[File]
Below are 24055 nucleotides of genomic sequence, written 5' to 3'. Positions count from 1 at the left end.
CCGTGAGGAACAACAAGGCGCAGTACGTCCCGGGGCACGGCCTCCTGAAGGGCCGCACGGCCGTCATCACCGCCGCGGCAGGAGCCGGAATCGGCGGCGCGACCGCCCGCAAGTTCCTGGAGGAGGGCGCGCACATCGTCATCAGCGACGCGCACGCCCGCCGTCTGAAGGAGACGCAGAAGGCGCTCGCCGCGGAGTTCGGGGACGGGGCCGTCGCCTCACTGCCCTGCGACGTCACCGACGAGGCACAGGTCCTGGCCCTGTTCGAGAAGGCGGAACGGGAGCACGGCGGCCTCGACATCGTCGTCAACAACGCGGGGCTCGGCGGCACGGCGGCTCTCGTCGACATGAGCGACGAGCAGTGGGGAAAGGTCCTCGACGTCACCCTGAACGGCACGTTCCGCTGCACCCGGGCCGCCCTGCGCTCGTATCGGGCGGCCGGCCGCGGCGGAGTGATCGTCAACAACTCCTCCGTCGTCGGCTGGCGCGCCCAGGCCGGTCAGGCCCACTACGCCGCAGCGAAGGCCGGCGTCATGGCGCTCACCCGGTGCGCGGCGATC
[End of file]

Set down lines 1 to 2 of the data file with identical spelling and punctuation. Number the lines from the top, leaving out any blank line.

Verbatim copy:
Below are 24055 nucleotides of genomic sequence, written 5' to 3'. Positions count from 1 at the left end.
CCGTGAGGAACAACAAGGCGCAGTACGTCCCGGGGCACGGCCTCCTGAAGGGCCGCACGGCCGTCATCACCGCCGCGGCAGGAGCCGGAATCGGCGGCGCGACCGCCCGCAAGTTCCTGGAGGAGGGCGCGCACATCGTCATCAGCGACGCGCACGCCCGCCGTCTGAAGGAGACGCAGAAGGCGCTCGCCGCGGAGTTCGGGGACGGGGCCGTCGCCTCACTGCCCTGCGACGTCACCGACGAGGCACAGGTCCTGGCCCTGTTCGAGAAGGCGGAACGGGAGCACGGCGGCCTCGACATCGTCGTCAACAACGCGGGGCTCGGCGGCACGGCGGCTCTCGTCGACATGAGCGACGAGCAGTGGGGAAAGGTCCTCGACGTCACCCTGAACGGCACGTTCCGCTGCACCCGGGCCGCCCTGCGCTCGTATCGGGCGGCCGGCCGCGGCGGAGTGATCGTCAACAACTCCTCCGTCGTCGGCTGGCGCGCCCAGGCCGGTCAGGCCCACTACGCCGCAGCGAAGGCCGGCGTCATGGCGCTCACCCGGTGCGCGGCGATC